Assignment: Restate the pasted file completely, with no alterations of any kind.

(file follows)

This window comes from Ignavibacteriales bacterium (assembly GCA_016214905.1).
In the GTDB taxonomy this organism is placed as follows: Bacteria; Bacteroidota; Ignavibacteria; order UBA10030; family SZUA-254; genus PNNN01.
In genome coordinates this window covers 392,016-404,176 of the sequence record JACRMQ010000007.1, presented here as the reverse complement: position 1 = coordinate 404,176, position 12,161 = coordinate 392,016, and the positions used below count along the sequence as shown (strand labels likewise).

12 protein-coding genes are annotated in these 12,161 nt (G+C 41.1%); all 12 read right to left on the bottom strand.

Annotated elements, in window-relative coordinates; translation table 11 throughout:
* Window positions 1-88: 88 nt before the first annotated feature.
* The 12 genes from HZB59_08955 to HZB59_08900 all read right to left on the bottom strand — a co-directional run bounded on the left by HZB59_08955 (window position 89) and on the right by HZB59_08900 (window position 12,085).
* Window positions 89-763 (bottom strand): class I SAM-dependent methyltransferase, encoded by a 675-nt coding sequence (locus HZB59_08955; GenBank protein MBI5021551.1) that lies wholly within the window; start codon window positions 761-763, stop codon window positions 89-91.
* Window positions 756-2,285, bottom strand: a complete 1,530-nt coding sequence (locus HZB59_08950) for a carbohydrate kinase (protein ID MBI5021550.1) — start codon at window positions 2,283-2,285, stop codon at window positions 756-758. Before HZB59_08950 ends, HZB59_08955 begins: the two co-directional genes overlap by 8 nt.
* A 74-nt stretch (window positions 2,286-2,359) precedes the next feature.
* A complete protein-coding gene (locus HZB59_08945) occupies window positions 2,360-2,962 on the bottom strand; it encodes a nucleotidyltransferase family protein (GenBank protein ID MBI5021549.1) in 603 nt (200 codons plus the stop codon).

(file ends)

This window comes from Ignavibacteriales bacterium (assembly GCA_016214905.1).
In the GTDB taxonomy this organism is placed as follows: Bacteria; Bacteroidota; Ignavibacteria; order UBA10030; family SZUA-254; genus PNNN01.
In genome coordinates this window covers 392,016-404,176 of the sequence record JACRMQ010000007.1, presented here as the reverse complement: position 1 = coordinate 404,176, position 12,161 = coordinate 392,016, and the positions used below count along the sequence as shown (strand labels likewise).

12 protein-coding genes are annotated in these 12,161 nt (G+C 41.1%); all 12 read right to left on the bottom strand.

Annotated elements, in window-relative coordinates; translation table 11 throughout:
* Window positions 1-88: 88 nt before the first annotated feature.
* The 12 genes from HZB59_08955 to HZB59_08900 all read right to left on the bottom strand — a co-directional run bounded on the left by HZB59_08955 (window position 89) and on the right by HZB59_08900 (window position 12,085).
* Window positions 89-763 (bottom strand): class I SAM-dependent methyltransferase, encoded by a 675-nt coding sequence (locus HZB59_08955; GenBank protein MBI5021551.1) that lies wholly within the window; start codon window positions 761-763, stop codon window positions 89-91.
* Window positions 756-2,285, bottom strand: a complete 1,530-nt coding sequence (locus HZB59_08950) for a carbohydrate kinase (protein ID MBI5021550.1) — start codon at window positions 2,283-2,285, stop codon at window positions 756-758. Before HZB59_08950 ends, HZB59_08955 begins: the two co-directional genes overlap by 8 nt.
* A 74-nt stretch (window positions 2,286-2,359) precedes the next feature.
* A complete protein-coding gene (locus HZB59_08945) occupies window positions 2,360-2,962 on the bottom strand; it encodes a nucleotidyltransferase family protein (GenBank protein ID MBI5021549.1) in 603 nt (200 codons plus the stop codon).